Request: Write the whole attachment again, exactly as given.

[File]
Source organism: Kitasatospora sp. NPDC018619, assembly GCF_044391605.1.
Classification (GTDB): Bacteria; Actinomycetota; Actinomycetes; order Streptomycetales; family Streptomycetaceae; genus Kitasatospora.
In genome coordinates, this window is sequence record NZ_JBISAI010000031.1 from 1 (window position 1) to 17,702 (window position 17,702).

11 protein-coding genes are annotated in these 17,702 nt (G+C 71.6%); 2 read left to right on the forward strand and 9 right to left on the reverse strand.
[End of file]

Source organism: Kitasatospora sp. NPDC018619, assembly GCF_044391605.1.
Classification (GTDB): Bacteria; Actinomycetota; Actinomycetes; order Streptomycetales; family Streptomycetaceae; genus Kitasatospora.
In genome coordinates, this window is sequence record NZ_JBISAI010000031.1 from 1 (window position 1) to 17,702 (window position 17,702).

11 protein-coding genes are annotated in these 17,702 nt (G+C 71.6%); 2 read left to right on the forward strand and 9 right to left on the reverse strand.